Make What Ya Wanna Make
This week on Overtime, designers use their skills to help those affected by COVID-19, while certain corporations attempt to promote social distancing through new branding efforts. Plus, tactile illustrator Alicja Colon joins Meg to talk about taking control of your creative destiny and making the dang thing already!
Thanks to Patreon for sponsoring this episode! Visit CreativityOverEverything.com to see how Patreon can help you do your best creative work with the direct support of your fans.
Links mentioned in this episode
Meg: Hey, all you cool cats and kittens, it’s your host, Meg “Hug Me” Lewis, and welcome back to Overtime, where I’ll deliver the design news from the past week and give you the tips you need to create your best work. How are you doing? Does it feel good to hear your good buddy Meg’s voice? You know, I am so thankful for this podcast because when I first started, I thought, “Once a week, what a commitment!” But now I’m just so grateful to have something to do with my time. Because I’ll tell you, work has gotten canceled and postponed. And you know, I luckily have something to do. It’s this. I’ve been scrambling to also get my “find your personal style” content that I’ve been wanting to put into the world forever, into the world, which has been great. I think this is a great time to focus on those things that you’ve been meaning to get around to but you haven’t quite found the time because, I don’t know about you, but I have a lot of free time now. But yes, it does feel weird and bad to be selling myself and selling content right now. So, hi. I feel it. I’m sure you feel it too. But I’m happy to be here because this podcast is my special little comfort zone.
In this episode, designers use their skillset and abilities to launch a project that helps you donate money directly to the Venmo accounts of people in need. And Audi and Volkswagen do their part to quote unquote “help” by redesigning their logos. And Alicja Colon stops by to talk about taking your destiny into your own dang hands and just starting something on your own already.
The system for creative people is broken. It puts algorithms over ideas, quantity over quality, what’s easy to sell over what’s good, you know, money brands and just about everything else over the people who actually make the things. And people just say that’s the way it is. Well, Patreon says screw that. And here’s a wild idea. Let’s put creativity over everything because they’re your ideas. It’s your work that captivates audiences, inspires conversation, and builds community. So, it’s time to ditch the old ways and let your fans give you the freedom and stability you need to do your best creative work. It’s not rocket science, it’s just way better. Visit CreativityOverEverything.com and see how Patreon can help you do your best creative work with the direct support of your fans.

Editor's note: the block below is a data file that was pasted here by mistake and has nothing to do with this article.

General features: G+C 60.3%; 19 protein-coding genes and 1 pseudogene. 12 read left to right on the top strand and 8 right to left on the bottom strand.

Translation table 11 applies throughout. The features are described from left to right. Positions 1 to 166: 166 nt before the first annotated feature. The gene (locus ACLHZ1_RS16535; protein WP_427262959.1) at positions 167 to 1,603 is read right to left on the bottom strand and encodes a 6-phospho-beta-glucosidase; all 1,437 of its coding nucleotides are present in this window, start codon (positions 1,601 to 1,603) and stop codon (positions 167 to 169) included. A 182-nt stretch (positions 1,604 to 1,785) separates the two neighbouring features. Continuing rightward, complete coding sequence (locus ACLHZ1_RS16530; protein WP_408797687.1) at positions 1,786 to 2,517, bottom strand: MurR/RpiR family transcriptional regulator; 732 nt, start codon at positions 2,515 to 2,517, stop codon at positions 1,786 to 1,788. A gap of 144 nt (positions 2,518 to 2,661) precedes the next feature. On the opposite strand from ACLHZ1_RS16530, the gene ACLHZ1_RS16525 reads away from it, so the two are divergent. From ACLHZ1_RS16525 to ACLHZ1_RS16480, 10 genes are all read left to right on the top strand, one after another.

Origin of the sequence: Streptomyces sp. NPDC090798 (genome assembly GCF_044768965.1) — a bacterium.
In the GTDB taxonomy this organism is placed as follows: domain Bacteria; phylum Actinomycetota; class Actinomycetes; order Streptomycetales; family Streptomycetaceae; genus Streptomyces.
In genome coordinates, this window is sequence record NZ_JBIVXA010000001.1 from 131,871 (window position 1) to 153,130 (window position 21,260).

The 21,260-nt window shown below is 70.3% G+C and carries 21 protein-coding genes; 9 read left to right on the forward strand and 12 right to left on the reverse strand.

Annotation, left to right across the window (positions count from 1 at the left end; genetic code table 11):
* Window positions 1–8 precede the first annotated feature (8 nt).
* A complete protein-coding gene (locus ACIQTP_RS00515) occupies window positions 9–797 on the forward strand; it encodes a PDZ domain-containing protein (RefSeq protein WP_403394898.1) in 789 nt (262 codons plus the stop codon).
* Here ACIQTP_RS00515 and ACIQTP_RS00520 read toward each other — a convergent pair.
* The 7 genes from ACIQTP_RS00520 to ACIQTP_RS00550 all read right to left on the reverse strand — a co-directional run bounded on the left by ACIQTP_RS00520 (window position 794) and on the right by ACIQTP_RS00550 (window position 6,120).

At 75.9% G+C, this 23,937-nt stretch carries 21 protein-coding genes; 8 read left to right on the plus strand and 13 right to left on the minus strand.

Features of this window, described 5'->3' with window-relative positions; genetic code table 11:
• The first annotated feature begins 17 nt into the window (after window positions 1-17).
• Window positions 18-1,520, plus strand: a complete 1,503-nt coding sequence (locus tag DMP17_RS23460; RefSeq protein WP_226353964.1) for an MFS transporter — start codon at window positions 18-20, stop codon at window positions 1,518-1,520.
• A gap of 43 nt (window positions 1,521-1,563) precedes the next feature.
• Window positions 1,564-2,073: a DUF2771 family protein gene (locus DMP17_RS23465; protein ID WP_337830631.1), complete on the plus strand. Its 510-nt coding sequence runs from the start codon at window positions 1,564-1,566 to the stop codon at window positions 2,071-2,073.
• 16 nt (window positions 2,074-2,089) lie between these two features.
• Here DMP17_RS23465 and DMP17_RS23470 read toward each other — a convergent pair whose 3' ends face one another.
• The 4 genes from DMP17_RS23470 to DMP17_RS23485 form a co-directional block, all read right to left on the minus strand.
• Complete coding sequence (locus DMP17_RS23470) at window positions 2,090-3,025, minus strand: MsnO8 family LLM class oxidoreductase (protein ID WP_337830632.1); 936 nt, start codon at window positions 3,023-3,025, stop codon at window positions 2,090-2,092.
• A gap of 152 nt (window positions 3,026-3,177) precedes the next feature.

Did you see Fork Over yet? If you did, it’s probably because of me because I’ve been posting about it because I’m obsessed with it. But designer illustrator Justin Pervorse and designer Kyle Turman and friends launched a project called Fork Over, which is a website that connects folks looking to fork over some funds to service industry workers that are currently impacted by Covid-19. So if you are a service industry worker, you know, whether you work in a bar or a restaurant, if you’re in the education space, you do events, hospitality or retail, you can log in and submit your Venmo account information. And then people who do not work in the service industry that have some extra cash to give, can, you know, choose a random person, like it’ll show you a random user that has submitted their information, you get their Venmo handle, and then you get a little blurb that they’ve submitted about why they’re struggling. And so, they serve one to you at random, and then you can just grab your phone and send that person, whatever amount of money you can.
And it’s so great because I had just a little bit of money in my Venmo account that was sitting there that I didn’t know about. And so, I just took that money I had no idea that I had, and I gave it to somebody. And you know, they responded pretty much instantly, and they left a comment on my Venmo money that I had sent them. And they said that that money paid for their groceries for that week. And I felt incredible about it and it made me feel a little bit better for just a little bit of time, which is helpful.
But obviously, these people must have a phone, they must have service internet, you know, they’ve got to have a bank account, they have to have Venmo. So, you’re helping somebody who has the privilege of having those things already. And so, if you’re looking to help people that have even less than that, who don’t even have a smartphone or bank account, then of course, there are other nonprofits that you can donate to that will help other people as well. But I think that this is a great example of designers, developers, illustrators, using their skill set to facilitate making the world a better place. And especially if you’re in this situation where your work has not been affected right now and you can afford to give a little bit of something to someone else, it’s amazing to do so.